Is Jade Plant A Succulent?

Is Jade Plant A Succulent

Yes, the jade plant, or Crassula ovata, is a succulent that belongs to the Crassulaceae family, also known as the stonecrop family. It has thick, fleshy leaves that can store water for use in the event of a drought.

It is a popular houseplant because it is very low-maintenance and makes an attractive addition to your indoor decor.

In this article, we will discuss more about the jade plant and its proper cultural care. So, if you are thinking about adding this plant to your collection and wish to learn more about it, just keep reading.

What is a jade plant?

The jade plant has become one of the most popular houseplants, thanks to its beautiful foliage and how easy it is to grow.

It is often referred to as the money plant or the lucky plant because it is thought to bring good luck and fortune to any home where it is kept.

This plant is native to South Africa and Mozambique, but as long as you provide it with living conditions as close as possible to its natural habitat, it will grow almost anywhere.

Is a jade plant a succulent?

Yes, the jade plant is a succulent that belongs to the Crassulaceae family. Like all succulents, it can tolerate long periods without water because its leaves are thick and fleshy and are able to store water for use during dry spells.

This plant can also stand warmer conditions than the typical houseplant.

It is perfect for novice gardeners or first-time plant enthusiasts because it is so easy to grow and care for.

Jade plant care

Light requirements

The best kind of light for the jade plant is bright, indirect light. If you are growing it outdoors, the perfect location would be under the shade of a large tree, next to the side of a house, or on a patio or porch.

If you are keeping it indoors, place it next to west- or south-facing window, because these windows let in the right intensity and amount of light for the plant.

If you deprive the plant of its required light, it will become pale and its growth will be stunted. Plants need sunlight in order to produce chlorophyll, which is the natural pigment that gives them their green color. Thus, a lack of light causes their leaves to turn pale.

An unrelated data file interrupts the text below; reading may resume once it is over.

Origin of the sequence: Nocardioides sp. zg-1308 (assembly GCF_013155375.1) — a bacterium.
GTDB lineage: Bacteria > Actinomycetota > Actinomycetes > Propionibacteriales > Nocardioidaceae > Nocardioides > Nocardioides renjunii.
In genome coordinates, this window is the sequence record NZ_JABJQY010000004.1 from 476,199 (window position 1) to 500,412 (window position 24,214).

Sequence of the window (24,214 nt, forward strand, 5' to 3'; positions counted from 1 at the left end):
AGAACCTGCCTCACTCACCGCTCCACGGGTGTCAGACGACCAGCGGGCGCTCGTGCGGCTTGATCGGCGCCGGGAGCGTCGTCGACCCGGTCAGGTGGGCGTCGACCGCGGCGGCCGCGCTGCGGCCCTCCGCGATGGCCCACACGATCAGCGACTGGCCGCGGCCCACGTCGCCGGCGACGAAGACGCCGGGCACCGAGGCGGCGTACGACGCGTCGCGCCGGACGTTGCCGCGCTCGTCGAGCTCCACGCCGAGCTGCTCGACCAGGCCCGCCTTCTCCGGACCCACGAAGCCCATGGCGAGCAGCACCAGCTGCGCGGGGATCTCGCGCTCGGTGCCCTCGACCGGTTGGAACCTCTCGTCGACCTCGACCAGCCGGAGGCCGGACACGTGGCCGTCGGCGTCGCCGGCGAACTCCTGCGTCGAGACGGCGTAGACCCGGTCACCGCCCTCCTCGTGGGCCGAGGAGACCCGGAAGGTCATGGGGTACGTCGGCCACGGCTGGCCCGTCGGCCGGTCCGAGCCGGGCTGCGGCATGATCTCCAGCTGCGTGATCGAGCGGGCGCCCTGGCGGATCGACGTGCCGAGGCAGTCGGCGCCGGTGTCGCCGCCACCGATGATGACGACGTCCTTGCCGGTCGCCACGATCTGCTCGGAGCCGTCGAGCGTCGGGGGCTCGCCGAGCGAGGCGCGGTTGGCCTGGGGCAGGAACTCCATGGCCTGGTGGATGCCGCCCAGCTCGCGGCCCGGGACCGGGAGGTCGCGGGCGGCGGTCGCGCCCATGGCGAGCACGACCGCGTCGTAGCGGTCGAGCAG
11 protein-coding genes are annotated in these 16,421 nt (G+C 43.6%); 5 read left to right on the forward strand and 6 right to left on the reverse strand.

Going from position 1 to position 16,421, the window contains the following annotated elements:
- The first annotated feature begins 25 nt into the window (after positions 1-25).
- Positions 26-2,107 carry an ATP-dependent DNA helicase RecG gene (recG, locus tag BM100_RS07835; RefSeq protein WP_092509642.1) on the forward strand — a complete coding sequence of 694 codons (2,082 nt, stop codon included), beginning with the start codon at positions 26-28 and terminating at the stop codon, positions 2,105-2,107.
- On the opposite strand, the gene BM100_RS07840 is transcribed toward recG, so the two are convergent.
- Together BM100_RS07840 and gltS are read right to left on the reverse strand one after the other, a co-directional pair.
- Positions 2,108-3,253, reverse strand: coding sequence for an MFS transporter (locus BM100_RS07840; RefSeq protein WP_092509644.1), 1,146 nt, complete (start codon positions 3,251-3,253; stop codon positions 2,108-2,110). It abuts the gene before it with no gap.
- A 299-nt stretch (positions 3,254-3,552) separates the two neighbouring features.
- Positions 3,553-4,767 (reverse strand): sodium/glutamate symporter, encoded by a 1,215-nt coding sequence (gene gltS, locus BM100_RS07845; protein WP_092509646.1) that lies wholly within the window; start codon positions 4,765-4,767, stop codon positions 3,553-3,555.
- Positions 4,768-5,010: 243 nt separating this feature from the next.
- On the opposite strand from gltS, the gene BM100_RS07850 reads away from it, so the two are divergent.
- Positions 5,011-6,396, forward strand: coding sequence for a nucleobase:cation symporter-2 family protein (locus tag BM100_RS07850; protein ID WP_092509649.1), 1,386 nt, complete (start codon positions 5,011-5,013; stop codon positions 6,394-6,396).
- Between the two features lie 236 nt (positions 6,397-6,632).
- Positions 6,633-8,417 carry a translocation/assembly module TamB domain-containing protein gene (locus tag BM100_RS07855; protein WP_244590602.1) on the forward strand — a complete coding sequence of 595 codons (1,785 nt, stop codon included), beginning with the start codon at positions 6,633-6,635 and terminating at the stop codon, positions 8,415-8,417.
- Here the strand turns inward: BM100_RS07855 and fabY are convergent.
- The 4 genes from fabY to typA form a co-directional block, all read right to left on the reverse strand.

Too much direct sunlight, on the other hand, could lead to sunburn and damaged leaves. The tips of the leaves will dry out and turn brown. If you do not address this in time, the plant can become severely dehydrated and may even die.

If you live in a place where there is little natural sunlight at certain times of the year, you might have to place the plant under a grow light to help it out. The grow light should be able to emit at least 2,000 lumens per square foot. Make sure the plant gets 12 hours under the grow light and no more because this can also lead to leaf damage if overdone. Keep the plant six inches away from the light for the best effect.

Watering requirements

Like most succulents, jade plants do not need to be watered very often because their leaves store plenty of water for use during dry spells.

Water the plant when the soil in the pot is dry; do not water it unnecessarily as this can lead to overwatering.

An overwatered jade plant will have yellowish, droopy leaves that are soft and mushy to the touch. This is because the plant will continue to absorb excess water from the soil until its cells become overloaded and literally burst. This can also make the leaves feel slimy.

Another consequence of overwatering is root rot. This is a condition caused by prolonged periods of overwatering so that the roots are never able to dry out and become starved of oxygen, which the plant needs to survive. The roots will drown in the waterlogged soil, and the dead roots will be susceptible to opportunistic pathogens like fungi and bacteria.

These pathogens will make the rot spread more aggressively to the rest of the plant, and by the time the rot has reached the leaves, it usually means that the plant is too far gone and cannot be saved.

If you think your jade plant is overwatered, stop watering it immediately and transfer it to a sunnier spot where the soil can dry out faster. Do not water it again until the top two inches of soil are dry.

If you suspect root rot, you will have to remove the plant from its pot to confirm this. Wash off as much soil from the roots as you can, and be gentle about it because the roots will be fragile and can easily break.

Inspect all of the roots and look for sections that have turned brown or black. These roots are rotten and will need to be removed. Use a sterile pair of scissors to do this, until only the healthy, white roots remain.

Lay the plant on a dry surface to let the roots air-dry for a few hours. 

Fill a new pot two-thirds of the way with a well-draining potting mix, place the plant in the middle and cover the roots with more soil. Water the soil until you see excess water flowing out of the drainage holes at the bottom of the pot.